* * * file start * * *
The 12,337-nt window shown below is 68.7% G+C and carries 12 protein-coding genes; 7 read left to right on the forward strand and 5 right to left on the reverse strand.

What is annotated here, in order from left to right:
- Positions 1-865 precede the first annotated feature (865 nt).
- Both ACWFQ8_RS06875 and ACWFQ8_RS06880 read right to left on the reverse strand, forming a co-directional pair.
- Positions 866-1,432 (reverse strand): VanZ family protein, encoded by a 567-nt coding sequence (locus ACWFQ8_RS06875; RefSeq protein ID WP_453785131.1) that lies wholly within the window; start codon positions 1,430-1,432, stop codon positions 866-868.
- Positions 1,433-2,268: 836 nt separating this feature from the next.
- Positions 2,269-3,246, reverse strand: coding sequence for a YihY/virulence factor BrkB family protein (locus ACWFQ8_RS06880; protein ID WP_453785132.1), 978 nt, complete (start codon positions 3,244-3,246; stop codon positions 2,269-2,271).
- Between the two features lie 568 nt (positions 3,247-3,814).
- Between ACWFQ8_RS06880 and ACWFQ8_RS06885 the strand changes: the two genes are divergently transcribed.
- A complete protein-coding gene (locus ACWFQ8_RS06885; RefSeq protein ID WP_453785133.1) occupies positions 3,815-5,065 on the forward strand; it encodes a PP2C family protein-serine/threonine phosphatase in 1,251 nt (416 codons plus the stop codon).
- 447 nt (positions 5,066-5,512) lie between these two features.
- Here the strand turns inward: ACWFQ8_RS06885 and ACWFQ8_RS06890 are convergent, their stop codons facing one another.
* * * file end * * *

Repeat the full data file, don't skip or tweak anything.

The 12,337-nt window shown below is 68.7% G+C and carries 12 protein-coding genes; 7 read left to right on the forward strand and 5 right to left on the reverse strand.

What is annotated here, in order from left to right:
- Positions 1-865 precede the first annotated feature (865 nt).
- Both ACWFQ8_RS06875 and ACWFQ8_RS06880 read right to left on the reverse strand, forming a co-directional pair.
- Positions 866-1,432 (reverse strand): VanZ family protein, encoded by a 567-nt coding sequence (locus ACWFQ8_RS06875; RefSeq protein ID WP_453785131.1) that lies wholly within the window; start codon positions 1,430-1,432, stop codon positions 866-868.
- Positions 1,433-2,268: 836 nt separating this feature from the next.
- Positions 2,269-3,246, reverse strand: coding sequence for a YihY/virulence factor BrkB family protein (locus ACWFQ8_RS06880; protein ID WP_453785132.1), 978 nt, complete (start codon positions 3,244-3,246; stop codon positions 2,269-2,271).
- Between the two features lie 568 nt (positions 3,247-3,814).
- Between ACWFQ8_RS06880 and ACWFQ8_RS06885 the strand changes: the two genes are divergently transcribed.
- A complete protein-coding gene (locus ACWFQ8_RS06885; RefSeq protein ID WP_453785133.1) occupies positions 3,815-5,065 on the forward strand; it encodes a PP2C family protein-serine/threonine phosphatase in 1,251 nt (416 codons plus the stop codon).
- 447 nt (positions 5,066-5,512) lie between these two features.
- Here the strand turns inward: ACWFQ8_RS06885 and ACWFQ8_RS06890 are convergent, their stop codons facing one another.